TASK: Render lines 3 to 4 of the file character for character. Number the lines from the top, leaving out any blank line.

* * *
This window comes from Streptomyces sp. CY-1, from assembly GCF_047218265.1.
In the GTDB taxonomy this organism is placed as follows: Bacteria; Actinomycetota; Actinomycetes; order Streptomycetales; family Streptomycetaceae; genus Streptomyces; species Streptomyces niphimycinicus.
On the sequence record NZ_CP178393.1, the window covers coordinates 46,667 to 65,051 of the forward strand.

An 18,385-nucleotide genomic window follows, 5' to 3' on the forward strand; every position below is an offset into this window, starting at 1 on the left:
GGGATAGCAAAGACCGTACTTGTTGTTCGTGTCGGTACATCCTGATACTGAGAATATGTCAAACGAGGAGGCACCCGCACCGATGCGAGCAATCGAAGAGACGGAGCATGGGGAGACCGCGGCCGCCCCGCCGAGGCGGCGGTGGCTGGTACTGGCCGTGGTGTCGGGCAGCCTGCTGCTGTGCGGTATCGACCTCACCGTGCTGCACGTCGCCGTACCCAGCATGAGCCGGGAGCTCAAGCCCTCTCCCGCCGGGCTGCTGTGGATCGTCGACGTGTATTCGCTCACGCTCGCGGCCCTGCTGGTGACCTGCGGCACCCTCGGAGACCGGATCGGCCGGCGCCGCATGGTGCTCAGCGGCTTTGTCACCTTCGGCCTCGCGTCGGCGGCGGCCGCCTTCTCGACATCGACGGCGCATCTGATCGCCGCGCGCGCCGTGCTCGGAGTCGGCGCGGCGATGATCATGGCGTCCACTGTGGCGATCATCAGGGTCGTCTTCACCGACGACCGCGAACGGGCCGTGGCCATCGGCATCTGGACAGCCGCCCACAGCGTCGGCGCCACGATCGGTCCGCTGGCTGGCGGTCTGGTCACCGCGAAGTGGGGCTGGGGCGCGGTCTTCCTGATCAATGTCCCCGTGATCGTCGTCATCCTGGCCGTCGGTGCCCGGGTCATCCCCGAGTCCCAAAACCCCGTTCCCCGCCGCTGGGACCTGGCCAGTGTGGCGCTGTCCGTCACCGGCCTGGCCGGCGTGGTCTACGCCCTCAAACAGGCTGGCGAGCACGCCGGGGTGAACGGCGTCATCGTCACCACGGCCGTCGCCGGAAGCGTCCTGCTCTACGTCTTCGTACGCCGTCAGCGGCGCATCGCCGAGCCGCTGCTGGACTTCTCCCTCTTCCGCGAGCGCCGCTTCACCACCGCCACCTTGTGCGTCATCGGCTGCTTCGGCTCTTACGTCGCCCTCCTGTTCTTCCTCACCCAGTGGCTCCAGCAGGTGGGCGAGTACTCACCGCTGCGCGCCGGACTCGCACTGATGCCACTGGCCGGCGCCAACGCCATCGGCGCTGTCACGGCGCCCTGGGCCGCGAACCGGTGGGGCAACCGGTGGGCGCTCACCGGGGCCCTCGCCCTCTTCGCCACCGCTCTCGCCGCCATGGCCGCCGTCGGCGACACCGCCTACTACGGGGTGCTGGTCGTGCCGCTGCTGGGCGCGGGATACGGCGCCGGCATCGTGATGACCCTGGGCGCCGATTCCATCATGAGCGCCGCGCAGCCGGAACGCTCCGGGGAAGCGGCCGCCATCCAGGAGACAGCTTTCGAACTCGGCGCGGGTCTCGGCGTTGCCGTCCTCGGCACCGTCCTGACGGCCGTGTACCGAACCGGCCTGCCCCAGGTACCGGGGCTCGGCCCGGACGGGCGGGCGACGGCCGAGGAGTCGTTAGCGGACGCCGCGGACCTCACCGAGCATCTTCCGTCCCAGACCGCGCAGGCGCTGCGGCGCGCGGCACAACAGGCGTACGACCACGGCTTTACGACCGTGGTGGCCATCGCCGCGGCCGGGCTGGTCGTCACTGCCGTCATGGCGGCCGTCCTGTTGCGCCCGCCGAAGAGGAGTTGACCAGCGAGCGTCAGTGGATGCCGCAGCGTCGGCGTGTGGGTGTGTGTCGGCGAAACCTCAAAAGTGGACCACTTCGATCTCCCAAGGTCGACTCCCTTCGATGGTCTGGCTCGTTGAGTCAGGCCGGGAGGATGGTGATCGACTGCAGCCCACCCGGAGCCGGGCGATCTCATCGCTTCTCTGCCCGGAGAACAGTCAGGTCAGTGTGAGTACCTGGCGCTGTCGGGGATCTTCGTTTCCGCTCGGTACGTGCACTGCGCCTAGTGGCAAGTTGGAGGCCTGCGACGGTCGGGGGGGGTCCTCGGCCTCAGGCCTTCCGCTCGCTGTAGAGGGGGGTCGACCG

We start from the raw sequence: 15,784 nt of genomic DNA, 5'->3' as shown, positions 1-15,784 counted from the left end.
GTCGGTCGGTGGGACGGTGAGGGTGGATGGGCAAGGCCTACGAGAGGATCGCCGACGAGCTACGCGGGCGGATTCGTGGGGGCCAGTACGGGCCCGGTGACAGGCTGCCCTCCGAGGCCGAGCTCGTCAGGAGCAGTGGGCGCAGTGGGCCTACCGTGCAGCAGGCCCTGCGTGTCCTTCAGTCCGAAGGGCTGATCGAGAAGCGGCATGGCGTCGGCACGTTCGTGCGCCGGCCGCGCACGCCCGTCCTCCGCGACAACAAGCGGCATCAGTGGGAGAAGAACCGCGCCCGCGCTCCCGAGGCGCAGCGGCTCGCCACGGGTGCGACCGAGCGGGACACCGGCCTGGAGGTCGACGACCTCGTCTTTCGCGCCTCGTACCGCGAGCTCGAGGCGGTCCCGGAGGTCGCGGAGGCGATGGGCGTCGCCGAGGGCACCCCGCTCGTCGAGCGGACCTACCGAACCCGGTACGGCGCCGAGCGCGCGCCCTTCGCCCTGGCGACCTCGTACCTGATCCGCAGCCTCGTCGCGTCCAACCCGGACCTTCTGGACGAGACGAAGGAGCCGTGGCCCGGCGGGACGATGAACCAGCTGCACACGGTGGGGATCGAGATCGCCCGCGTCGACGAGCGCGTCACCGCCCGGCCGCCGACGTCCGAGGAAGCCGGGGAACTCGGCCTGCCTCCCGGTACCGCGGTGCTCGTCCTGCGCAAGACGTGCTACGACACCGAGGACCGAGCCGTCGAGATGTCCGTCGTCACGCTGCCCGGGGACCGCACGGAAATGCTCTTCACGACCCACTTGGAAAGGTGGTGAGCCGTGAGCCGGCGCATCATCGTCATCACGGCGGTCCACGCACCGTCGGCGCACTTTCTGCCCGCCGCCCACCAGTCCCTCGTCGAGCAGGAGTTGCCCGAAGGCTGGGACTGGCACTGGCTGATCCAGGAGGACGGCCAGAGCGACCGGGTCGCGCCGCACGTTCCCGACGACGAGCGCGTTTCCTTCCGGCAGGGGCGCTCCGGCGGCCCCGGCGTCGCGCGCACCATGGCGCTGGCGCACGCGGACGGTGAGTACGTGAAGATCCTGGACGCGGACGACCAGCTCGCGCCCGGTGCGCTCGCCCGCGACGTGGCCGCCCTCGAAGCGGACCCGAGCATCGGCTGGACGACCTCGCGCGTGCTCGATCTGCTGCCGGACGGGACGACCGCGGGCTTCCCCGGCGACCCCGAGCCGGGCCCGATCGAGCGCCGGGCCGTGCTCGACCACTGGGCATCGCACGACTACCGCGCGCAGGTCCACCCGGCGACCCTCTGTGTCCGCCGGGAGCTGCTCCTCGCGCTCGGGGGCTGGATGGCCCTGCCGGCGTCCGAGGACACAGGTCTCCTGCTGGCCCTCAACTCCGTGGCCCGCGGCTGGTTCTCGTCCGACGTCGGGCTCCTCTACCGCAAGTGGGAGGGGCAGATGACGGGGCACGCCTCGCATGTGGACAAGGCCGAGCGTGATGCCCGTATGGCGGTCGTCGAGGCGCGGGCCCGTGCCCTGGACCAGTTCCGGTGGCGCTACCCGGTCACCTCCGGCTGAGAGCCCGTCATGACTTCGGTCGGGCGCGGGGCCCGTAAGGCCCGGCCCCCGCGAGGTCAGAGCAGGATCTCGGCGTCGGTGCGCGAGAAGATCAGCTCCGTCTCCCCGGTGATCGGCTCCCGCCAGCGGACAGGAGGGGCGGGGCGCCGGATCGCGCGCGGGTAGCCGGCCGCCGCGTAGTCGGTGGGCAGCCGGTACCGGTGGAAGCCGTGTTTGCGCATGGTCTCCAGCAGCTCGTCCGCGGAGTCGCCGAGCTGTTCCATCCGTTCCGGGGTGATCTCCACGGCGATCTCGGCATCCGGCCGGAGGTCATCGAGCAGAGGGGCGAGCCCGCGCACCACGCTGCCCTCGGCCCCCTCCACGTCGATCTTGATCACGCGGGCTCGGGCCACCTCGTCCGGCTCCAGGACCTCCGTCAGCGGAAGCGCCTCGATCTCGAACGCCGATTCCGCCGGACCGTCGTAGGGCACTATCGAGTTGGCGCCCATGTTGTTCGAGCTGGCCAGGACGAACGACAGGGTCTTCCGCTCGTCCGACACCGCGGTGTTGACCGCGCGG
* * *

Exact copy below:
On the sequence record NZ_CP178393.1, the window covers coordinates 46,667 to 65,051 of the forward strand.

An 18,385-nucleotide genomic window follows, 5' to 3' on the forward strand; every position below is an offset into this window, starting at 1 on the left: